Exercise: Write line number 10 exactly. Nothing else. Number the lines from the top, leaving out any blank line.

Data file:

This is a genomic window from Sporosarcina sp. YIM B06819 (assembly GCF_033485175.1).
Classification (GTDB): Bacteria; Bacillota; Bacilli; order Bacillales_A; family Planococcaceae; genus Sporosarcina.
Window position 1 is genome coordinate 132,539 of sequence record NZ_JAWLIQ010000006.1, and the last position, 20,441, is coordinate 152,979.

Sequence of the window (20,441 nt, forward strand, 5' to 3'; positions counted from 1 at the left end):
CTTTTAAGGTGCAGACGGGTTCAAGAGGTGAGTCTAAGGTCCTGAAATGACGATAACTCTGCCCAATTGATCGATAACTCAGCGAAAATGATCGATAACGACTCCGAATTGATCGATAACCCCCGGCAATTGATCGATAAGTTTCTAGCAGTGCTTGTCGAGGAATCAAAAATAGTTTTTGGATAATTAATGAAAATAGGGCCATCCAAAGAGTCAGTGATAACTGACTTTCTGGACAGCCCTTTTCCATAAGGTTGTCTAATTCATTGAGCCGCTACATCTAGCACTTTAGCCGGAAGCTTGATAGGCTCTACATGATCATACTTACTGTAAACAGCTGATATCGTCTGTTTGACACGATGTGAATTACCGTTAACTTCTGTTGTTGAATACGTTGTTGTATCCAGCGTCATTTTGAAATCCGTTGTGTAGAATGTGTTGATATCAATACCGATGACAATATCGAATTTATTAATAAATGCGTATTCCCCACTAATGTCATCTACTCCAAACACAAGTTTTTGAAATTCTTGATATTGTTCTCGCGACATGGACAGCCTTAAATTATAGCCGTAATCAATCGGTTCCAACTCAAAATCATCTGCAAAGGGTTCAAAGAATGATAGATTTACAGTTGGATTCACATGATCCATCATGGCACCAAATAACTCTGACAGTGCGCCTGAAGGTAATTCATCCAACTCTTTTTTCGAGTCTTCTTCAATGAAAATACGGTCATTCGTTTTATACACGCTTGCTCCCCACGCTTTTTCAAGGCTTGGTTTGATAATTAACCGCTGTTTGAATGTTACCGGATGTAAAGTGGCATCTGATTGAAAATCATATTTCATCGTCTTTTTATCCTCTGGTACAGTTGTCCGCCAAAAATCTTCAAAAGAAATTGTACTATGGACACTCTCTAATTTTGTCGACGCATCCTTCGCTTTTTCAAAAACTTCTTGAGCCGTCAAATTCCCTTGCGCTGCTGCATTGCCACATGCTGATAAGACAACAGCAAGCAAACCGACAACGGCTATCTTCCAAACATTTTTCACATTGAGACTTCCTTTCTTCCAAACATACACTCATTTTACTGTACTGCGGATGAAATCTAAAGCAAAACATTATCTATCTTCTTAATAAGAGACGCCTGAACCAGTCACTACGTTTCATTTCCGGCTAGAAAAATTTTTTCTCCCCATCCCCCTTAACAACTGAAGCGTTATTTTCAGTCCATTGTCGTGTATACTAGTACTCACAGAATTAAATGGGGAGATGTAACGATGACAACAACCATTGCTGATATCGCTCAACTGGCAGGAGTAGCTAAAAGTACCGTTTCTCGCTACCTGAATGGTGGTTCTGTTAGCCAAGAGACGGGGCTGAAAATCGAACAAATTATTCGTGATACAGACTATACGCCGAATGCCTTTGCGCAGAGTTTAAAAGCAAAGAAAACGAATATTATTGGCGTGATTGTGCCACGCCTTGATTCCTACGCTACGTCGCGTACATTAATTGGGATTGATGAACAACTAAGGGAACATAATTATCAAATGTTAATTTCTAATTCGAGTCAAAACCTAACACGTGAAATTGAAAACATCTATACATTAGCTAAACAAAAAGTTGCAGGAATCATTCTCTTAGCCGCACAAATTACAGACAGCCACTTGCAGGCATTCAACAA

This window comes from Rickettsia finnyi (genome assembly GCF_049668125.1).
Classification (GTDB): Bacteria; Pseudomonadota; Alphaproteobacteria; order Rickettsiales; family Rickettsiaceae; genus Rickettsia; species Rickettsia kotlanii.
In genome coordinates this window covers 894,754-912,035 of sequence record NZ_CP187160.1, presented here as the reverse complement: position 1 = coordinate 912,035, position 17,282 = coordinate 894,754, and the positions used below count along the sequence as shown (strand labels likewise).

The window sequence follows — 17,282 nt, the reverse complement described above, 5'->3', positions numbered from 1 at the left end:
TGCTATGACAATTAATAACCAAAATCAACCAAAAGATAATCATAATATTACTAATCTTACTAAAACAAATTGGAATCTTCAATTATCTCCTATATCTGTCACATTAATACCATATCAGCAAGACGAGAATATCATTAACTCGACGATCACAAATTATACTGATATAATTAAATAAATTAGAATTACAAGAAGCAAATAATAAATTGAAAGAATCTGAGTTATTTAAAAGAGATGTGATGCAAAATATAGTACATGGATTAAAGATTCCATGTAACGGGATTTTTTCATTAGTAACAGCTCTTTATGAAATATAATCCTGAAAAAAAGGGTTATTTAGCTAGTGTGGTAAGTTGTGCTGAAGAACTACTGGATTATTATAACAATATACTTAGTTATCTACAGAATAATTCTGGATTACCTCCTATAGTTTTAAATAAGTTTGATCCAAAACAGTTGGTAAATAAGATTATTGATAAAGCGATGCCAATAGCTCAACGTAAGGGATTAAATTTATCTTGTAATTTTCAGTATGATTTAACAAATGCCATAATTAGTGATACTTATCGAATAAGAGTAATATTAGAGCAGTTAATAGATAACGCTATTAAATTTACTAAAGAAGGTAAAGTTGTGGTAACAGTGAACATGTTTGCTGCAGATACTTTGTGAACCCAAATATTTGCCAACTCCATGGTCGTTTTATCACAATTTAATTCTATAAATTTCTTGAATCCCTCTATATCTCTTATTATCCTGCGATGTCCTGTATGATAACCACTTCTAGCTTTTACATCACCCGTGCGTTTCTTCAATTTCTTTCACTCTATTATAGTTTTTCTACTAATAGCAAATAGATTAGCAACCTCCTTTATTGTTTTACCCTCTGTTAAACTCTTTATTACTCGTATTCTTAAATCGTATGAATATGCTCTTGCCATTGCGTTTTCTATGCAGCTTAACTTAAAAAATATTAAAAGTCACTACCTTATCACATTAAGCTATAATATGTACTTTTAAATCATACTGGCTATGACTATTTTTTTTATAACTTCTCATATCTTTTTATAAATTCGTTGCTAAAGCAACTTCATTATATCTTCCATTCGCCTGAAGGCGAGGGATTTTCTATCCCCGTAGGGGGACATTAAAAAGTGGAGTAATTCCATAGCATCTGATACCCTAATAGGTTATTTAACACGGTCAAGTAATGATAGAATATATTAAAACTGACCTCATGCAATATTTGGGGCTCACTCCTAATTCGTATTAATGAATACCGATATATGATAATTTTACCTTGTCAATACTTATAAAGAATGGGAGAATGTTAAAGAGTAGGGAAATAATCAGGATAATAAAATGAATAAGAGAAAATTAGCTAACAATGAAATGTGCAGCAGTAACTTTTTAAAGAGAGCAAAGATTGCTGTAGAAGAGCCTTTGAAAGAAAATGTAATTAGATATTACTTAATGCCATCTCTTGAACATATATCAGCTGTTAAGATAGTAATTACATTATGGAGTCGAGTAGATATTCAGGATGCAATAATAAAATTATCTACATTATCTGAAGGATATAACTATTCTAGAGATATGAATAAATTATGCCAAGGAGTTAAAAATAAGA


TGCTATGACAATTAATAACCAAAATCAACCAAAAGATAATCATAATATTACTAATCTTACTAAAACAAATTGGAATCTTCAATTATCTCCTATATCTGTCACATTAATACCATATCAGCAAGACGAGAATATCATTAACTCGACGATCACAAATTATACTGATATAATTAAATAAATTAGAATTACAAGAAGCAAATAATAAATTGAAAGAATCTGAGTTATTTAAAAGAGATGTGATGCAAAATATAGTACATGGATTAAAGATTCCATGTAACGGGATTTTTTCATTAGTAACAGCTCTTTATGAAATATAATCCTGAAAAAAAGGGTTATTTAGCTAGTGTGGTAAGTTGTGCTGAAGAACTACTGGATTATTATAACAATATACTTAGTTATCTACAGAATAATTCTGGATTACCTCCTATAGTTTTAAATAAGTTTGATCCAAAACAGTTGGTAAATAAGATTATTGATAAAGCGATGCCAATAGCTCAACGTAAGGGATTAAATTTATCTTGTAATTTTCAGTATGATTTAACAAATGCCATAATTAGTGATACTTATCGAATAAGAGTAATATTAGAGCAGTTAATAGATAACGCTATTAAATTTACTAAAGAAGGTAAAGTTGTGGTAACAGTGAACATGTTTGCTGCAGATACTTTGTGAACCCAAATATTTGCCAACTCCATGGTCGTTTTATCACAATTTAATTCTATAAATTTCTTGAATCCCTCTATATCTCTTATTATCCTGCGATGTCCTGTATGATAACCACTTCTAGCTTTTACATCACCCGTGCGTTTCTTCAATTTCTTTCACTCTATTATAGTTTTTCTACTAATAGCAAATAGATTAGCAACCTCCTTTATTGTTTTACCCTCTGTTAAACTCTTTATTACTCGTATTCTTAAATCGTATGAATATGCTCTTGCCATTGCGTTTTCTATGCAGCTTAACTTAAAAAATATTAAAAGTCACTACCTTATCACATTAAGCTATAATATGTACTTTTAAATCATACTGGCTATGACTATTTTTTTTATAACTTCTCATATCTTTTTATAAATTCGTTGCTAAAGCAACTTCATTATATCTTCCATTCGCCTGAAGGCGAGGGATTTTCTATCCCCGTAGGGGGACATTAAAAAGTGGAGTAATTCCATAGCATCTGATACCCTAATAGGTTATTTAACACGGTCAAGTAATGATAGAATATATTAAAACTGACCTCATGCAATATTTGGGGCTCACTCCTAATTCGTATTAATGAATACCGATATATGATAATTTTACCTTGTCAATACTTATAAAGAATGGGAGAATGTTAAAGAGTAGGGAAATAATCAGGATAATAAAATGAATAAGAGAAAATTAGCTAACAATGAAATGTGCAGCAGTAACTTTTTAAAGAGAGCAAAGATTGCTGTAGAAGAGCCTTTGAAAGAAAATGTAATTAGATATTACTTAATGCCATCTCTTGAACATATATCAGCTGTTAAGATAGTAATTACATTATGGAGTCGAGTAGATATTCAGGATGCAATAATAAAATTATCTACATTATCTGAAGGATATAACTATTCTAGAGATATGAATAAATTATGCCAAGGAGTTAAAAATAAGA